Sustainable Design Elements

Location and Transportation

  • Walkable, high density, mixed-use neighborhood (“Walk Score” = 91/100)
  • Pedestrian amenity improvements (shade trees, landscaping, lighting)
  • Access to mass transit routes
  • Bicycle sharing (“B-Cycle”) kiosk located on site; bike racks
  • Dedicated share-car parking, reduced surface parking

Exterior Envelope

  • Rehabilitation and tightening of original, operable windows
  • Rehabilitation, replication and tightening of original exterior doors
  • Super insulation in attic floor

Heating and Cooling

  • Use of building thermal mass (thick masonry walls) to moderate heating and cooling needs
  • Re-use of original passive ventilation system, night venting, operable windows
  • Geothermal ground source heating and cooling, with boiler back-up
  • Distribution through multi-zoned heat pumps with fan coils

Lighting and Electrical

  • Removal of interior partitions to restore original daylighting of interior spaces
  • Rehabilitation of exterior transom windows
  • High-efficiency fixtures for general lighting, individual task lighting
  • Occupancy sensors
  • Solar-PV-ready for future phases

Water

  • Low water use plumbing fixtures
  • Water efficient plantings and irrigation
  • New shade trees

Materials

  • Whole building re-use
  • Recycling of 75 percent of demolition and construction waste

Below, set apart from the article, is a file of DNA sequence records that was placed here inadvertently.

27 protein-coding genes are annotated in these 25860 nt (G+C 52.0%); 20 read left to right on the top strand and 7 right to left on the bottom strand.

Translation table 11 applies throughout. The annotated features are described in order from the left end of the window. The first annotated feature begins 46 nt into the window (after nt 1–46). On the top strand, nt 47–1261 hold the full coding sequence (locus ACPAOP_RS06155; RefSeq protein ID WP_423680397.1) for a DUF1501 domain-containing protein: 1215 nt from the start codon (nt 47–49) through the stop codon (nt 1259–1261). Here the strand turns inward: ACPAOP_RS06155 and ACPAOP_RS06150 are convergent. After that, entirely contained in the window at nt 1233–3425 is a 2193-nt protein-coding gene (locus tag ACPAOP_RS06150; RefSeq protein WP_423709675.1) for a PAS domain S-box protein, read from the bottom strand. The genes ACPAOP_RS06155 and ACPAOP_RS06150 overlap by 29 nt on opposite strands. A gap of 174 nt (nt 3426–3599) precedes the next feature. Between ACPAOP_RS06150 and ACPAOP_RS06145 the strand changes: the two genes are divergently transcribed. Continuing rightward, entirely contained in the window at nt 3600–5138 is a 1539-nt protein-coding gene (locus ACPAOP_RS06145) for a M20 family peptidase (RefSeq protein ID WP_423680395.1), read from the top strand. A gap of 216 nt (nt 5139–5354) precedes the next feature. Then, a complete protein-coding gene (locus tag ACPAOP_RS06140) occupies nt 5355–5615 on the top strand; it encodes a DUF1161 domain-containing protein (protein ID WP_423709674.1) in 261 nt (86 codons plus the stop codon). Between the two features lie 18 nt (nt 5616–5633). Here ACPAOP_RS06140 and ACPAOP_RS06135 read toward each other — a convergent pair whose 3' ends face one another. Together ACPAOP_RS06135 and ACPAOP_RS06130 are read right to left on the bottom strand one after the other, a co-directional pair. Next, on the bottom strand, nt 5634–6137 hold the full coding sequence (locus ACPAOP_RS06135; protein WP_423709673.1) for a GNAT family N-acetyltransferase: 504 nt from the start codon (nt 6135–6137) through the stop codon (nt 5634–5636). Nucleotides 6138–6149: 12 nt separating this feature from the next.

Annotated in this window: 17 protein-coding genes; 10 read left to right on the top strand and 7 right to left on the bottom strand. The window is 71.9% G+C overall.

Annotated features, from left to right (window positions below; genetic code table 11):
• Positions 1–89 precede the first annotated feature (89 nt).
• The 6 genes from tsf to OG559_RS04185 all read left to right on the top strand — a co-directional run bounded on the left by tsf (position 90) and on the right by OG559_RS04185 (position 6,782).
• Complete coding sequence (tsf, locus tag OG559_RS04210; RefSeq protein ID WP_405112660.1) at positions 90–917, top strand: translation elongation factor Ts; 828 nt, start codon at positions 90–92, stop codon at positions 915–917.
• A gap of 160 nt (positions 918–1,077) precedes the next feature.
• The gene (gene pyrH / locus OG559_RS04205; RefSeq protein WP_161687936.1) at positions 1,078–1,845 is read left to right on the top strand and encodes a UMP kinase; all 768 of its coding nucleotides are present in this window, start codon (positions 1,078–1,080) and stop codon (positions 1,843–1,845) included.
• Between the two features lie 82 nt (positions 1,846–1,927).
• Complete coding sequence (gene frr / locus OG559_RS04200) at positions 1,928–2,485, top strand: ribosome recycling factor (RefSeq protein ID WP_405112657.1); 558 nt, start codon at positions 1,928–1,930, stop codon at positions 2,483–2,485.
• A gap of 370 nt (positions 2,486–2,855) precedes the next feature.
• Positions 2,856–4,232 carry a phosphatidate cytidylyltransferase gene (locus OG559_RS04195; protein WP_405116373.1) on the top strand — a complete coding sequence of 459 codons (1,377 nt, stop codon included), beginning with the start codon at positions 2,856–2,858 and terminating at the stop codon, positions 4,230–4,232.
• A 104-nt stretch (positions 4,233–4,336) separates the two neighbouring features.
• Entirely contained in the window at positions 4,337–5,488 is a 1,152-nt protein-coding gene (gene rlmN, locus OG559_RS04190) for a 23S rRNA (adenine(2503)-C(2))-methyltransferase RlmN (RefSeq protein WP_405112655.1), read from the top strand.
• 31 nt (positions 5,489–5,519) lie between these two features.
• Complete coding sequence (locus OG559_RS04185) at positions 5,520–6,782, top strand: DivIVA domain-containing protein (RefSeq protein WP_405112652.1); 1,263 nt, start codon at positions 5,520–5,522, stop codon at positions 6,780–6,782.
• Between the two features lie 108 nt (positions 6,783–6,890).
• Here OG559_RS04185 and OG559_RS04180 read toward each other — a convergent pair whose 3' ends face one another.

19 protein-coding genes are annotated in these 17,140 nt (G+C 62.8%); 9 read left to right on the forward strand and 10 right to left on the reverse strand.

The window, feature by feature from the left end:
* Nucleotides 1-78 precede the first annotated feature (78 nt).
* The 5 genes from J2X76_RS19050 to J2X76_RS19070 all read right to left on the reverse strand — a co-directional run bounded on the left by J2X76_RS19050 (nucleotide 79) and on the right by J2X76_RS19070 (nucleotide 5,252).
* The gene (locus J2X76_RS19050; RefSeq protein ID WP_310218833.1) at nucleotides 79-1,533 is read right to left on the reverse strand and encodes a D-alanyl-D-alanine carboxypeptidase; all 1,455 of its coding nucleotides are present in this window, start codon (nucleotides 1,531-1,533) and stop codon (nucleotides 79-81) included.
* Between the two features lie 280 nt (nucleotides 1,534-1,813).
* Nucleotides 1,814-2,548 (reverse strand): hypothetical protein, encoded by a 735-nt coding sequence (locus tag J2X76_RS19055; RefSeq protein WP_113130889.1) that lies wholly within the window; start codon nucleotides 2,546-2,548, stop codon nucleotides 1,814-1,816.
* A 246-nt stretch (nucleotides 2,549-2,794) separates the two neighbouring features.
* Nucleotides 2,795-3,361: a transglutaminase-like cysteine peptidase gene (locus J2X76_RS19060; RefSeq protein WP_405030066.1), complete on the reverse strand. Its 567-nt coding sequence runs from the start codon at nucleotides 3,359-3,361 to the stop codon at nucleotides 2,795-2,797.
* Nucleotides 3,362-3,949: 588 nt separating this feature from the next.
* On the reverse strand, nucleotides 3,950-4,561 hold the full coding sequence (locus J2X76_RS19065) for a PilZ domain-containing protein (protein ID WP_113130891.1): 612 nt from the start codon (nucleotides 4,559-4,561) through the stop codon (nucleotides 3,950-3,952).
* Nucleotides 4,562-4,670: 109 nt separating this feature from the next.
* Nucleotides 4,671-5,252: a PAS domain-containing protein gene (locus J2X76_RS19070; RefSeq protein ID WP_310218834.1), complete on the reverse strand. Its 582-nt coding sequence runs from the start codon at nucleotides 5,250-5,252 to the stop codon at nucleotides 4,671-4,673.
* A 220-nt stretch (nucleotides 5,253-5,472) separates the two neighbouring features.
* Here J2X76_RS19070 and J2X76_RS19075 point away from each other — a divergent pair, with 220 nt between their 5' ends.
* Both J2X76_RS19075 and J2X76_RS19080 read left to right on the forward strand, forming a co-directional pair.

• Use of recycled and environmentally responsible new materials
  • Donation and re-use of furnishings from previous operation of building

LEED (Leadership in Energy and Environmental Design) Certification

  • LEED 2009 for New Construction and Major Renovations, v3
  • Target certification level: Gold

Energy Conservation Goals

  • Short term goal (2012-13 operating year): 47 percent reduction in energy use compared to ASHRAE 90.1 baseline
  • ASHRAE 90.1 baseline consumption: 147.6 kBtu/sf/yr
  • Projected 2012 performance of rehabilitated school: 78.8 kBtu/sf/yr
  • Long-term goal (2030): “NetZero” 100 percent reduction in energy use

Geothermal Heating and Cooling

  • Closed loop ground source heating and cooling system
  • Designed to use constant 55-60 degree temperature of the earth to reduce heating and cooling needs
  • A geothermal field under the north parking lot consists of 30 holes, each 300 feet deep
  • Piping connects the bore holes and circulates water deep into the ground and then back inside the school through a system of 27 heat pumps and fan coil units that are located in each of the interior spaces
  • In summer, the relative coolness of earth decreases the temperature of the circulating water, eliminating 100 percent of the need for fossil-fuel-generated cooling.
  • In winter, the relative warmth of earth increases the temperature of the circulating water, eliminating 80 percent of the need for fossil-fuel-generated heating.
  • Geothermal ground source heating and cooling systems are relatively “low tech” and becoming increasingly common in the United States